More rural communities across Dumfries and Galloway are now able to connect to high-speed fibre thanks to the £428M Digital Scotland Superfast Broadband roll-out.
Thousands of households and businesses in towns and villages including Ardwell, Bankshill, Boreland, Clarebrand, Glencaple, Kirkpatrick Durham, Leadhills and Portpatrick are now able to receive fibre broadband for the first time, while more homes and businesses have access in several other places. Full details are below.
Local people need to sign up for the new, faster services with an internet service provider, as upgrades are not automatic.
Fibre broadband offers fast and reliable broadband connections at speeds of up to 80Mbps* and there are many suppliers in the marketplace to choose from.
More than 750,000 premises across the country can now connect to their fastest-ever broadband speeds through the Digital Scotland roll-out, with around 77,000 premises reached by the project in the last six month period.
Many of the latest local connections to be upgraded were previously ‘Exchange Only’ (EO) lines, a historic legacy of the copper network once thought to be out of the reach of high-speed fibre services. Such lines run directly from the exchange to homes and business premises, bypassing the usual road-side cabinets which are a vital part of the fibre roll-out.
Engineers worked out an innovative way to integrate these lines into the fibre network, laying hundreds of metres of new cables to reroute lines through extra road-side cabinets.
Whether you own a business, work from home or want to keep in touch with friends and family, fibre broadband enables multiple users to connect to the internet at high speeds and get better, faster access to online services.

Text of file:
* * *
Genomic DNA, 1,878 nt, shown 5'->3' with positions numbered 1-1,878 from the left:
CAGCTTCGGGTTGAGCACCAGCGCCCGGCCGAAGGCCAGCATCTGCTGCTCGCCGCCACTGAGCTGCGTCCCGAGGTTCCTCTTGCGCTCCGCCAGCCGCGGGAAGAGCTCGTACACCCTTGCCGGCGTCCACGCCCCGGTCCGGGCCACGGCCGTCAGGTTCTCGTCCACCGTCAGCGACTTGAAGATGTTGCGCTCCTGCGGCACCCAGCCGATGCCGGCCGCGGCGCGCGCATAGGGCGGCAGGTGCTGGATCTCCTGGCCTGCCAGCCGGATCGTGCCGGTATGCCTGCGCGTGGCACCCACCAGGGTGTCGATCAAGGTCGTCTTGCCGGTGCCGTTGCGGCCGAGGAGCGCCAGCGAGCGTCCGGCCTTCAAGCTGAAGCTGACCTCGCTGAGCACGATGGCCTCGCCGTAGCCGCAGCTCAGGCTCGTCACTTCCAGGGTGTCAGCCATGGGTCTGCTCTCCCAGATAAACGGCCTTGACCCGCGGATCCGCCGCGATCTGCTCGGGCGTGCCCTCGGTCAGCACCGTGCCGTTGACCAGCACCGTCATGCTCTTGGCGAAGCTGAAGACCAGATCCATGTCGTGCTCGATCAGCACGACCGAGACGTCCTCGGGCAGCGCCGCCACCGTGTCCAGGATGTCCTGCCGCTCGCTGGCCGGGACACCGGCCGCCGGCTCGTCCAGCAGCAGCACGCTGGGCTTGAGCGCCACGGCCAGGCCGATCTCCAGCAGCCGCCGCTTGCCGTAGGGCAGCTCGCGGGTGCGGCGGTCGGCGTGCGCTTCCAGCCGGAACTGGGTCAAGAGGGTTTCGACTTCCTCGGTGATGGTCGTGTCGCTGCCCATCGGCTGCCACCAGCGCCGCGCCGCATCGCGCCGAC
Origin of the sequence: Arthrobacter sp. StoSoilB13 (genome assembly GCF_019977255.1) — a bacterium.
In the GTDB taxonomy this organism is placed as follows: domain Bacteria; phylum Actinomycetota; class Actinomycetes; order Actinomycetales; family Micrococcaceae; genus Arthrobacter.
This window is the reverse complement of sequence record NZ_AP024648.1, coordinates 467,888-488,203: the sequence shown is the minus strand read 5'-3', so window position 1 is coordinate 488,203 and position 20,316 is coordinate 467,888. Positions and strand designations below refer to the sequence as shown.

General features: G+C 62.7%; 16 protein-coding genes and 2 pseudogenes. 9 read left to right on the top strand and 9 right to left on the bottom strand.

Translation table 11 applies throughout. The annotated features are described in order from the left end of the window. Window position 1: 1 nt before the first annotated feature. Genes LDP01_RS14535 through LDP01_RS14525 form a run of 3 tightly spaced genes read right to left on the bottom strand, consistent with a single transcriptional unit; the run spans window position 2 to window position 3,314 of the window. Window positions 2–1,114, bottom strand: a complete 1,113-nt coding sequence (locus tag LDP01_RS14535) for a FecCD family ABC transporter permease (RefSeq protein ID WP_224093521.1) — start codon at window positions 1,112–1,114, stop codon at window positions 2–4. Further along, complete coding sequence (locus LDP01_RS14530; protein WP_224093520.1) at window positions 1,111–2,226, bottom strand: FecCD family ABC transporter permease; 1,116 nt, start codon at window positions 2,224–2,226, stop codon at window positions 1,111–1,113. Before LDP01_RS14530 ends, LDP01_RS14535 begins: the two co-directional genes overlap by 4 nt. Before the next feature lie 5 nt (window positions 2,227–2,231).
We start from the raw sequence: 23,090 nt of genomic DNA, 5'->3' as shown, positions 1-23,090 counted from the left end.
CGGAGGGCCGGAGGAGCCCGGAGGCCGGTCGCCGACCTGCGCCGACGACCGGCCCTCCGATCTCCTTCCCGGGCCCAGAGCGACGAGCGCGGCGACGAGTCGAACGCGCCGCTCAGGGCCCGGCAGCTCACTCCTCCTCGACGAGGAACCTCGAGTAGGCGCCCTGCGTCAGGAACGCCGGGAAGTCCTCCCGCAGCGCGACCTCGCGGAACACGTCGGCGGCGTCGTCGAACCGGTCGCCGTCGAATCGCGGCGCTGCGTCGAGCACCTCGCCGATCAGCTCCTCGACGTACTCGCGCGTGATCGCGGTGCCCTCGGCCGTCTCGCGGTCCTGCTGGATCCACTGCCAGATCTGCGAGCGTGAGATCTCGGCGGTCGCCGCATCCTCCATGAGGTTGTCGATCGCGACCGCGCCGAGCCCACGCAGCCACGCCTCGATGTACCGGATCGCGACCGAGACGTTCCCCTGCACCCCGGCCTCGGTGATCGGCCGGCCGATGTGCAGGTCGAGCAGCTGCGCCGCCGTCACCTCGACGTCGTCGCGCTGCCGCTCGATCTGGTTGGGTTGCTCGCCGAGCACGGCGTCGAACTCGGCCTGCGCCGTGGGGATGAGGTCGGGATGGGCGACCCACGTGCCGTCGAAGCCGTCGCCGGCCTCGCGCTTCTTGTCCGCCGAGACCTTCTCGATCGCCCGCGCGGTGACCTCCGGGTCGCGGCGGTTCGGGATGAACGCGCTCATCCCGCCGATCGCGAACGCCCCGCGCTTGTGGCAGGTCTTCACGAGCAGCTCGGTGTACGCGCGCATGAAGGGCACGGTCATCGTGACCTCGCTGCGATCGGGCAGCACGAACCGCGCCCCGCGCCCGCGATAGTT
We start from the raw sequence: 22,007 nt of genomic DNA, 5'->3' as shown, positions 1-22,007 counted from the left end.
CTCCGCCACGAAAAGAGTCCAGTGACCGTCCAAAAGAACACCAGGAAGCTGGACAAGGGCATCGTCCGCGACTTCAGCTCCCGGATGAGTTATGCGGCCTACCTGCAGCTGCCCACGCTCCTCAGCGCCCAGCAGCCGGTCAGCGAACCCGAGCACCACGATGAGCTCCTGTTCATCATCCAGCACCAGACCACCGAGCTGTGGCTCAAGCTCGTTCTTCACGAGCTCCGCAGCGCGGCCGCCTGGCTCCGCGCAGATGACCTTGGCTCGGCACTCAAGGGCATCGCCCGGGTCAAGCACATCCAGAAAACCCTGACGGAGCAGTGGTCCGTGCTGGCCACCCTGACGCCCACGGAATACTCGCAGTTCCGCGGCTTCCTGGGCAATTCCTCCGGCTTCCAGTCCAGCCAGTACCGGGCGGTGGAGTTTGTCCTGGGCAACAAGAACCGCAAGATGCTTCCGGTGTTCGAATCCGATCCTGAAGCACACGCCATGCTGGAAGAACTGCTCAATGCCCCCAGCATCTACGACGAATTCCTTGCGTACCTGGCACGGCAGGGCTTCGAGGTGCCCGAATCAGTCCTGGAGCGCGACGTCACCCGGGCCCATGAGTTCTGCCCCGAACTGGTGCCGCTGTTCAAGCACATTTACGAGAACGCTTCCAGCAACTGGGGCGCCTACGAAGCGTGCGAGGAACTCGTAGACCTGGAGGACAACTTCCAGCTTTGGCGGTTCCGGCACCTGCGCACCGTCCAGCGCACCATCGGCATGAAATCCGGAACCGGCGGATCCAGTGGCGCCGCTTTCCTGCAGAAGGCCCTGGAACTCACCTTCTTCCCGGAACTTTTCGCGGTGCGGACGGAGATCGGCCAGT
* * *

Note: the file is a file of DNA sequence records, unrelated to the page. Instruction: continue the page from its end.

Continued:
The programme is delivered through two projects – led by Highlands and Islands Enterprise in its area and the Scottish Government in the rest of Scotland. Other funding partners include the UK Government through Broadband Delivery UK (BDUK), BT, local authorities and the EU via the European Regional Development Fund.
BT is investing £126M, and the total project value includes around £18 million which is being reinvested back in to the programme as a result of stronger than expected early take-up.
Across the country around 3,600 new fibre street cabinets are now live and more than 8,700km of cable has been laid by engineers from Openreach, the UK’s leading digital infrastructure provider – enough to stretch all the way from Glasgow to Philadelphia.
Cabinet Secretary for the Rural Economy and Connectivity, Fergus Ewing, said: “More than 90% of Scotland now has fibre broadband available thanks to both the programme and commercial coverage. The Digital Scotland Superfast Broadband programme is progressing further and we are starting to reach very small and more remote communities like Kirtlebridge and Southerness.
“The Scottish Government is committed to delivering 100% superfast broadband access across Scotland by 2021 and plans are currently being developed to ensure that this is the case. During the summer months our existing programme will continue to advance across the country, bringing high speed broadband to new rural communities.”
Robert Thorburn, BT Scotland’s Fibre Broadband Director, said: “The Digital Scotland fibre rollout has continued to make good progress over the last six months. Thanks to engineering innovation, thousands of people on lines once thought to be incapable of carrying a superfast service are now able to upgrade to higher speeds.
“And with strong take-up rates set to drive the reinvestment of millions of pounds back into the network, we look forward to continuing work on this huge and challenging infrastructure project to benefit the people of Scotland.”
The Digital Scotland Superfast Broadband programme underpins the Scottish Government’s aim for Scotland to become a world class digital nation by 2020. Local people can check the Digital Scotland website to find out if they can get a fibre-based service.